The Amazon is on Fire

The Amazon has been a hot topic this year, which is no surprise considering deforestation, including that of the Amazon, is the second largest contributor to climate change. The IPCC recently published a report on Climate Change and Land which identifies the restoring of landscapes and forests as one of the best, most cost-effective, options available to combat the devastating impacts of changing climates. But deforestation is also a leading driver of biodiversity loss, changing rain patterns and human rights abuses.

I attended the ICCR Fall conference session on deforestation where panelists Maria Lusia Mendonca of Rede Social de Justiça e Direitos Humanos, Aditi Sen of Oxfam, and Guarav Madan of Friends of the Earth gave insight on how to address deforestation and its impacts. 

As explained in this National Geographic article on the effects of fires in the Amazon, from earlier this summer, the Amazon absorbs and stores carbon, creates its own rain, provides water for Brazil, Uruguay, Argentina, and Paraguay, and will affect climate change drastically if deforestation and these forest fires continue. The Amazon, as well as many other forests, is usually cleared for soybean growth and cattle farming to ultimately supply many of the companies that SGI members are engaging. Each year, illegal fires are set to clear land for more crops.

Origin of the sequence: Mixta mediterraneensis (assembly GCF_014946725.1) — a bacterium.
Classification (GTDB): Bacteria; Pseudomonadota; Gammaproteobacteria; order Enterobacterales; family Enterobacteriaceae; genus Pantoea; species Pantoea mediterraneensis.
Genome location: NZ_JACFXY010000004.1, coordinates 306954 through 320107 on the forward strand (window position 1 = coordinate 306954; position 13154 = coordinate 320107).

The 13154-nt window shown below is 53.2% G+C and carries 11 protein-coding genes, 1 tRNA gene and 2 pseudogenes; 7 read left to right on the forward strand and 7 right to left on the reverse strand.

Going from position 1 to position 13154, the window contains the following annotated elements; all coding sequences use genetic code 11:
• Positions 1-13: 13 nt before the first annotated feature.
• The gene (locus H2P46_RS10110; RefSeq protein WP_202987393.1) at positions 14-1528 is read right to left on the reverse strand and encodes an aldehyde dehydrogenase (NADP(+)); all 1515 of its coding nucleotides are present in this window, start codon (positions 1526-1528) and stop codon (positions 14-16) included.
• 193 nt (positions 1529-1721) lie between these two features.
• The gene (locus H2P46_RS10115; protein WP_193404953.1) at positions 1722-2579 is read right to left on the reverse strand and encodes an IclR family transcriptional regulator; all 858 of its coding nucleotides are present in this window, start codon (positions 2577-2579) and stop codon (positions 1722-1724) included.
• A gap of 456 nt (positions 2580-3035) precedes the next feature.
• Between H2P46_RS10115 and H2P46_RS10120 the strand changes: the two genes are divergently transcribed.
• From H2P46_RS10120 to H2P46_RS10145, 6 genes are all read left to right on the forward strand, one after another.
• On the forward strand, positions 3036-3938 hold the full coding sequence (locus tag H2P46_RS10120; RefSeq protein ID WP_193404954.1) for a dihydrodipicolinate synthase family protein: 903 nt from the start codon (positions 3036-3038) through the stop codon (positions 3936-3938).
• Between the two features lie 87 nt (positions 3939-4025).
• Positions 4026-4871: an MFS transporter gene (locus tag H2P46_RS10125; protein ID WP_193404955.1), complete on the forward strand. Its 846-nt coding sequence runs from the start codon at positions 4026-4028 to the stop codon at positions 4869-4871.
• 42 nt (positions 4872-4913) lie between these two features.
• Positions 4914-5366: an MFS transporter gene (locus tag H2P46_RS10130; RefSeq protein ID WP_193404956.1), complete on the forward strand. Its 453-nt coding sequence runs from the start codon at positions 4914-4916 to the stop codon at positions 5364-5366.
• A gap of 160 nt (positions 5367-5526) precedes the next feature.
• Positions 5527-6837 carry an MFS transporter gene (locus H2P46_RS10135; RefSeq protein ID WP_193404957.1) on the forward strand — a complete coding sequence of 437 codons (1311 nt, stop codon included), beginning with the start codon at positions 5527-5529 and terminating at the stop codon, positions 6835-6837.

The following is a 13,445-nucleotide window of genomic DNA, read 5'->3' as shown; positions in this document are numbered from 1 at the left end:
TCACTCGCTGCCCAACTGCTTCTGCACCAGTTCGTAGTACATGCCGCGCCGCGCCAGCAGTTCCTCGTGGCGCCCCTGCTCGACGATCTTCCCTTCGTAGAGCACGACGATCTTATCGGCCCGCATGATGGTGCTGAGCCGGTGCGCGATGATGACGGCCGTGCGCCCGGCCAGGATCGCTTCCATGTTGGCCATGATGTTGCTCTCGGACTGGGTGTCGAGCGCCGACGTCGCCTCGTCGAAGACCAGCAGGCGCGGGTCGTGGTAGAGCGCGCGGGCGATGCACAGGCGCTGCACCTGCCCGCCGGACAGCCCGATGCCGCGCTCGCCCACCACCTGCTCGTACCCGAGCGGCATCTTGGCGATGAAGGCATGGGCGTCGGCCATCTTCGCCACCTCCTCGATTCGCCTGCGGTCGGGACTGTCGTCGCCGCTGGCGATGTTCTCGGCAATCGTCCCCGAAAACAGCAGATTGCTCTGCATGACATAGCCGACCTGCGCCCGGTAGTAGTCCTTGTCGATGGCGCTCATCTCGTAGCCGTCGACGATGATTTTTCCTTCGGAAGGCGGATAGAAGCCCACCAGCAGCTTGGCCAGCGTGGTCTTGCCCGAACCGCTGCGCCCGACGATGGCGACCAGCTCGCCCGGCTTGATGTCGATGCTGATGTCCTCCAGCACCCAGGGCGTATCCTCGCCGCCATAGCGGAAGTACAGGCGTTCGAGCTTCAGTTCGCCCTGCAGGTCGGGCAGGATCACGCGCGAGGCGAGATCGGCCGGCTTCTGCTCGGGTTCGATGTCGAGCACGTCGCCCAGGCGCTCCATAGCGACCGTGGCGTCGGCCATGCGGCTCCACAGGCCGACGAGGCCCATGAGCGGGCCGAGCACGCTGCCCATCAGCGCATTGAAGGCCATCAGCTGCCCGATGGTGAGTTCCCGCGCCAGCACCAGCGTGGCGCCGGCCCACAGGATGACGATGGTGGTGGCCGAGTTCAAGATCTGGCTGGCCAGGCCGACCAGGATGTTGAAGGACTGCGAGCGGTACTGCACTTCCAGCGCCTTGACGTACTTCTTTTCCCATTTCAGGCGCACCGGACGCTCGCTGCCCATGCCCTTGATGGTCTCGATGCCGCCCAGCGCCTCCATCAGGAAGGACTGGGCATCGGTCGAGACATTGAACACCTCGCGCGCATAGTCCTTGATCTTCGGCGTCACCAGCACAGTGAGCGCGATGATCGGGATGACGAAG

This is a human rights issue as well. According to Amazon Watch: Complicity in Destruction

Brazil is the world’s deadliest country for those defending human rights and the environment, with agribusiness driving killings more than any other industry. Bolsonaro’s violent rhetoric has already been accompanied by a spike in rural violence, particularly against indigenous people and landless activists, emboldening militias controlled by powerful landowners to carry out attacks. His decree to loosen gun ownership in Brazil will almost assuredly aggravate violence, particularly in rural areas. By endorsing violence from major landowners, Bolsonaro fuels the intimidation of community leaders on the front lines of increasingly brutal land conflicts, including prominent indigenous leaders who now fear for their lives.

The New York Declaration on Forests set 2020 as the deadline for eliminating deforestation in the supply chain for agricultural commodities. While 2020 is around the corner, many companies, which have endorsed this effort as well as others, have not been following through on their commitments. Most will not meet their commitment to eliminate deforestation from their supply chains. Whereas some companies are making a concerted effort, others are greenwashing. They sign pledges without actually doing the work to achieve these goals. To show how some companies avoid honest dialogue around these issues, Frank Sherman participated in a role play at the conference with other ICCR members. This demonstrated how to engage companies on deforestation as well as the business responsibility to respect human rights.

A clear point that was made was there needs to be further action on deforestation outside along along with corporate action. There should be a call on public policy, not just on companies to address this issue.

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